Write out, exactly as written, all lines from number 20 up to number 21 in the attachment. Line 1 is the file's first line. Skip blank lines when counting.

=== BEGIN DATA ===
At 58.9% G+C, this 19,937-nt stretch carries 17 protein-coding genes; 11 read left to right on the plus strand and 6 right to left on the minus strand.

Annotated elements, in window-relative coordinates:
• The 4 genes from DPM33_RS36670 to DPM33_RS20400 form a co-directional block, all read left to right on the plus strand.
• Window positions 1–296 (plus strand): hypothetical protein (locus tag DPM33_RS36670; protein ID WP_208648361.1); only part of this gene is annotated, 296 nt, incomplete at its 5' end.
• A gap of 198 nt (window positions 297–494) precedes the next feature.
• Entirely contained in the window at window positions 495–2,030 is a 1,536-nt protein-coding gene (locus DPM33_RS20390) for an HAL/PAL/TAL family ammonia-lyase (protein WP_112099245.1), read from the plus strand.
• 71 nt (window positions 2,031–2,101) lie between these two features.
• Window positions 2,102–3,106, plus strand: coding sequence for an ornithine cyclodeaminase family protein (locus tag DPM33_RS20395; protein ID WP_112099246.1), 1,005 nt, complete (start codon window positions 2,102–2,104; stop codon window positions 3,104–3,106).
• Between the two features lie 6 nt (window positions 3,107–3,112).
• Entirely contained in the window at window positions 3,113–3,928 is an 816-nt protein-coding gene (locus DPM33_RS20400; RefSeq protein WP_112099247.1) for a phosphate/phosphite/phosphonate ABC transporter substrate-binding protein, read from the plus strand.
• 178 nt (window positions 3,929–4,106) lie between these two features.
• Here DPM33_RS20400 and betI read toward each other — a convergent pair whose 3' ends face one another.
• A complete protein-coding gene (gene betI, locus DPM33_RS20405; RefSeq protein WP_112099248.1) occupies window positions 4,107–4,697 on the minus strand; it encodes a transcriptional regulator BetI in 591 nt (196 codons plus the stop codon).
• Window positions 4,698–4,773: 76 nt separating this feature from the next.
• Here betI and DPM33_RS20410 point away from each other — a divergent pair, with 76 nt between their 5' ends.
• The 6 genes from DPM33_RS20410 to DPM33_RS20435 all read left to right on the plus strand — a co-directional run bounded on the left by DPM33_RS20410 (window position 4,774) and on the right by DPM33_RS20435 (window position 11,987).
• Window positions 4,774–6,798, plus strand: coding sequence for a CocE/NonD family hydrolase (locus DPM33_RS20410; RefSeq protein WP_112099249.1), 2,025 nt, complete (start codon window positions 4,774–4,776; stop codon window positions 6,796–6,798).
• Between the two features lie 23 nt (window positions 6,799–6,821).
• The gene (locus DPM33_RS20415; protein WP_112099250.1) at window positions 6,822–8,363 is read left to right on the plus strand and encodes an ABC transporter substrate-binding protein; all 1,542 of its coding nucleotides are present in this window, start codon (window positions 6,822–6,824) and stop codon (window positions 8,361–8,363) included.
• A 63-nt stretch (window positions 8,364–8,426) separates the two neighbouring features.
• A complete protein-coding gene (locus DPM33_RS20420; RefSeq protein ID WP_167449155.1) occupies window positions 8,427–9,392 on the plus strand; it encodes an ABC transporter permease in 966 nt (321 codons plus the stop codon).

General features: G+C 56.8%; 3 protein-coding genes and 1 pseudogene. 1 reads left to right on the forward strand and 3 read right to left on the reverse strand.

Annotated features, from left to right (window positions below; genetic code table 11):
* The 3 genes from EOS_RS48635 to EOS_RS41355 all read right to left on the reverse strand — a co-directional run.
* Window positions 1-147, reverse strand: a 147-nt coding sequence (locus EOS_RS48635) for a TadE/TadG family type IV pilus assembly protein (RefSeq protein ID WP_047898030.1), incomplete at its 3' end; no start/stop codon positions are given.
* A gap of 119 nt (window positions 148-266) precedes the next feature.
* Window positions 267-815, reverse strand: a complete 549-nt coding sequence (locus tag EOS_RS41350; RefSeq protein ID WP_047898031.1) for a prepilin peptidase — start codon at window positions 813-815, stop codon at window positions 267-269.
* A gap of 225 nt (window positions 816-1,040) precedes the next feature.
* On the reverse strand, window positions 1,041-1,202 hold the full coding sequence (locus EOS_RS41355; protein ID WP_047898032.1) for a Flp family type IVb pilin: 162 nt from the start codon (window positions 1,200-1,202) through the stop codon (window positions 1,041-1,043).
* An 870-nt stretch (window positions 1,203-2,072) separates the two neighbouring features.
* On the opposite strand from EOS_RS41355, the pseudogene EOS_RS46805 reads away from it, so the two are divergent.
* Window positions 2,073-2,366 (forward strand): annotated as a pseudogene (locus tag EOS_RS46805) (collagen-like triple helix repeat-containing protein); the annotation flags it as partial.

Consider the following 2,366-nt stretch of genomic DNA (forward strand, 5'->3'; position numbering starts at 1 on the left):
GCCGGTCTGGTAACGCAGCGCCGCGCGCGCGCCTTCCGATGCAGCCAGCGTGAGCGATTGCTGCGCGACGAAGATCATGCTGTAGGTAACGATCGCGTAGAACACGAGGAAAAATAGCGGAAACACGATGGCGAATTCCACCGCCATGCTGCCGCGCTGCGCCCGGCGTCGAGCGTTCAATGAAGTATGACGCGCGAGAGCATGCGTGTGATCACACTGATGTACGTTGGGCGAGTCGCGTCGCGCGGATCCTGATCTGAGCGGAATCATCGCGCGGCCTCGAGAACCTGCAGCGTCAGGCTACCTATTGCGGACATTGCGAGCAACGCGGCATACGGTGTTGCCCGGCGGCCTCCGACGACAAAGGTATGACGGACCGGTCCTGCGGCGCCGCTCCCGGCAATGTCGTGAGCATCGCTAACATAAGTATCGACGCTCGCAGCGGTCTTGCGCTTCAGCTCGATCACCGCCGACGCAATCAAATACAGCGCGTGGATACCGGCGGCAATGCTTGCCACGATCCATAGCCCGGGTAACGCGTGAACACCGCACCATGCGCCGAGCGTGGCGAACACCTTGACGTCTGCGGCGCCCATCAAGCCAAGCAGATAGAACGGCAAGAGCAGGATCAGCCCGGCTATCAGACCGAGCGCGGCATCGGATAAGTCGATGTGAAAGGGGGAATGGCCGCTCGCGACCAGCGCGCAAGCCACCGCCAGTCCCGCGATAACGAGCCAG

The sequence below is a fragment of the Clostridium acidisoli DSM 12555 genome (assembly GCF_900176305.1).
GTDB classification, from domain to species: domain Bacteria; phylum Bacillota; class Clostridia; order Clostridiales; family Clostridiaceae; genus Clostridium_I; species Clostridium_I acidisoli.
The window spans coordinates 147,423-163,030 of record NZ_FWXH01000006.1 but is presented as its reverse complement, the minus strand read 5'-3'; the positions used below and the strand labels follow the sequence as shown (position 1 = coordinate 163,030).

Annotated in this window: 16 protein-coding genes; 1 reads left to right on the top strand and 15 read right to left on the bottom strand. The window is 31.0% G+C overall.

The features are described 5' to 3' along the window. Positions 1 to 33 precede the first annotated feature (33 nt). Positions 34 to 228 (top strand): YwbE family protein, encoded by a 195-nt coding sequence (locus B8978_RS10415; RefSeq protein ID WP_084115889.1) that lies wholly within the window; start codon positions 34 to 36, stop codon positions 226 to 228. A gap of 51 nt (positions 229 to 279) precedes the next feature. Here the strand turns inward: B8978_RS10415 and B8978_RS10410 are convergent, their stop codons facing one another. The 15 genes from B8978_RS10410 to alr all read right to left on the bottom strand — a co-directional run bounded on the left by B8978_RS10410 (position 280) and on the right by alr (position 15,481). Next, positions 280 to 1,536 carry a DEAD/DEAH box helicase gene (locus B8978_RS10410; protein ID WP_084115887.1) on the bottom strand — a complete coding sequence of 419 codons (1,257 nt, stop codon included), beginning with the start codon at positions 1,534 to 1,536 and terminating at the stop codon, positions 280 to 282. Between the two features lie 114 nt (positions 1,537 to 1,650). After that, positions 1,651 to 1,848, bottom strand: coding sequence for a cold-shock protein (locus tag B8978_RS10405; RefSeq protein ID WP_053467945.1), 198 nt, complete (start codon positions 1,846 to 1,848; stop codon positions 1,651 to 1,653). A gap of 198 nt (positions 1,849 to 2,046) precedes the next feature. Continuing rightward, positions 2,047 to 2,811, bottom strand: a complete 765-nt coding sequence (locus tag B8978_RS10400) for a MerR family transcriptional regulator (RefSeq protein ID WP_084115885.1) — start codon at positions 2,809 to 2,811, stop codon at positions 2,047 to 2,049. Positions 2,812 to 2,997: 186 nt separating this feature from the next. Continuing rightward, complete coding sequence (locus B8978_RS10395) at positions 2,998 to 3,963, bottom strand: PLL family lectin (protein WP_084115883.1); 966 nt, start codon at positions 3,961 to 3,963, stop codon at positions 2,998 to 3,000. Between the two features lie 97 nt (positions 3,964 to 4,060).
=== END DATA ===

• A 63-nt stretch (window positions 8,364–8,426) separates the two neighbouring features.
• A complete protein-coding gene (locus DPM33_RS20420; RefSeq protein ID WP_167449155.1) occupies window positions 8,427–9,392 on the plus strand; it encodes an ABC transporter permease in 966 nt (321 codons plus the stop codon).